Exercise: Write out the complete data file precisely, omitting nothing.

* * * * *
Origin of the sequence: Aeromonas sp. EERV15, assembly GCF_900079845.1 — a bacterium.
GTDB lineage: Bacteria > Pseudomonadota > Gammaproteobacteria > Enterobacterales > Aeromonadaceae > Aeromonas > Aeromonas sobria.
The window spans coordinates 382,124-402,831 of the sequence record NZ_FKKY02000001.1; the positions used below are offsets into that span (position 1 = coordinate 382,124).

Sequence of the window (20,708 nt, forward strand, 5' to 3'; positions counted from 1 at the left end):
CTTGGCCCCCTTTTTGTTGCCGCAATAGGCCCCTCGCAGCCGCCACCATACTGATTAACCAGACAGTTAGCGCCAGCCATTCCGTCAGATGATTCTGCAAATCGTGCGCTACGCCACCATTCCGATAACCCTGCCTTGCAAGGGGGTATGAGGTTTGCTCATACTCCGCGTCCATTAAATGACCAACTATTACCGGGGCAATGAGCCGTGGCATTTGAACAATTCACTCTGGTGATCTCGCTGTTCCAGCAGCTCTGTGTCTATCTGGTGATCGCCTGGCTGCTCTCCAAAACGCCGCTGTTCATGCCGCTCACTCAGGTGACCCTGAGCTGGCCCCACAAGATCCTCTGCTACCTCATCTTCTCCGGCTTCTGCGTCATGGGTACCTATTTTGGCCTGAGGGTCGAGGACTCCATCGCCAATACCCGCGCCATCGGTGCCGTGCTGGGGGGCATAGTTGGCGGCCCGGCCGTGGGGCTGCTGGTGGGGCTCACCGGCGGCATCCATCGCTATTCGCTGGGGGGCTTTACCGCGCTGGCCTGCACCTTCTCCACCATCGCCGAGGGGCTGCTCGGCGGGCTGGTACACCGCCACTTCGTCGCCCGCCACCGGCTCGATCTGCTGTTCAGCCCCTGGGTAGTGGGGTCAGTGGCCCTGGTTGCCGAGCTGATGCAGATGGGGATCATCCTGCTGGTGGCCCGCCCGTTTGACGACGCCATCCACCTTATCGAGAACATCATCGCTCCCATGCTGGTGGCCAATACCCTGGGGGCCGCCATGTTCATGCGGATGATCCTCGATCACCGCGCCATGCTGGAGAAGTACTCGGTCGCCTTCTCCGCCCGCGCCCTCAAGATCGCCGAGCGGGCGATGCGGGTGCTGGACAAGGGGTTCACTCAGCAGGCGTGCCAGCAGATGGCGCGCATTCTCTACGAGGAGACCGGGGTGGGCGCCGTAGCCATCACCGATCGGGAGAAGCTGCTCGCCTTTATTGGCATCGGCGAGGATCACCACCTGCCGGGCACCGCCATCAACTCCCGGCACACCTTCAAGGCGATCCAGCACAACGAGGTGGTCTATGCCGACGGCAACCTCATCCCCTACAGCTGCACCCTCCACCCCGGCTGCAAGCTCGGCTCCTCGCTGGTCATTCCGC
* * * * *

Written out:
Origin of the sequence: Aeromonas sp. EERV15, assembly GCF_900079845.1 — a bacterium.
GTDB lineage: Bacteria > Pseudomonadota > Gammaproteobacteria > Enterobacterales > Aeromonadaceae > Aeromonas > Aeromonas sobria.
The window spans coordinates 382,124-402,831 of the sequence record NZ_FKKY02000001.1; the positions used below are offsets into that span (position 1 = coordinate 382,124).

Sequence of the window (20,708 nt, forward strand, 5' to 3'; positions counted from 1 at the left end):
CTTGGCCCCCTTTTTGTTGCCGCAATAGGCCCCTCGCAGCCGCCACCATACTGATTAACCAGACAGTTAGCGCCAGCCATTCCGTCAGATGATTCTGCAAATCGTGCGCTACGCCACCATTCCGATAACCCTGCCTTGCAAGGGGGTATGAGGTTTGCTCATACTCCGCGTCCATTAAATGACCAACTATTACCGGGGCAATGAGCCGTGGCATTTGAACAATTCACTCTGGTGATCTCGCTGTTCCAGCAGCTCTGTGTCTATCTGGTGATCGCCTGGCTGCTCTCCAAAACGCCGCTGTTCATGCCGCTCACTCAGGTGACCCTGAGCTGGCCCCACAAGATCCTCTGCTACCTCATCTTCTCCGGCTTCTGCGTCATGGGTACCTATTTTGGCCTGAGGGTCGAGGACTCCATCGCCAATACCCGCGCCATCGGTGCCGTGCTGGGGGGCATAGTTGGCGGCCCGGCCGTGGGGCTGCTGGTGGGGCTCACCGGCGGCATCCATCGCTATTCGCTGGGGGGCTTTACCGCGCTGGCCTGCACCTTCTCCACCATCGCCGAGGGGCTGCTCGGCGGGCTGGTACACCGCCACTTCGTCGCCCGCCACCGGCTCGATCTGCTGTTCAGCCCCTGGGTAGTGGGGTCAGTGGCCCTGGTTGCCGAGCTGATGCAGATGGGGATCATCCTGCTGGTGGCCCGCCCGTTTGACGACGCCATCCACCTTATCGAGAACATCATCGCTCCCATGCTGGTGGCCAATACCCTGGGGGCCGCCATGTTCATGCGGATGATCCTCGATCACCGCGCCATGCTGGAGAAGTACTCGGTCGCCTTCTCCGCCCGCGCCCTCAAGATCGCCGAGCGGGCGATGCGGGTGCTGGACAAGGGGTTCACTCAGCAGGCGTGCCAGCAGATGGCGCGCATTCTCTACGAGGAGACCGGGGTGGGCGCCGTAGCCATCACCGATCGGGAGAAGCTGCTCGCCTTTATTGGCATCGGCGAGGATCACCACCTGCCGGGCACCGCCATCAACTCCCGGCACACCTTCAAGGCGATCCAGCACAACGAGGTGGTCTATGCCGACGGCAACCTCATCCCCTACAGCTGCACCCTCCACCCCGGCTGCAAGCTCGGCTCCTCGCTGGTCATTCCGC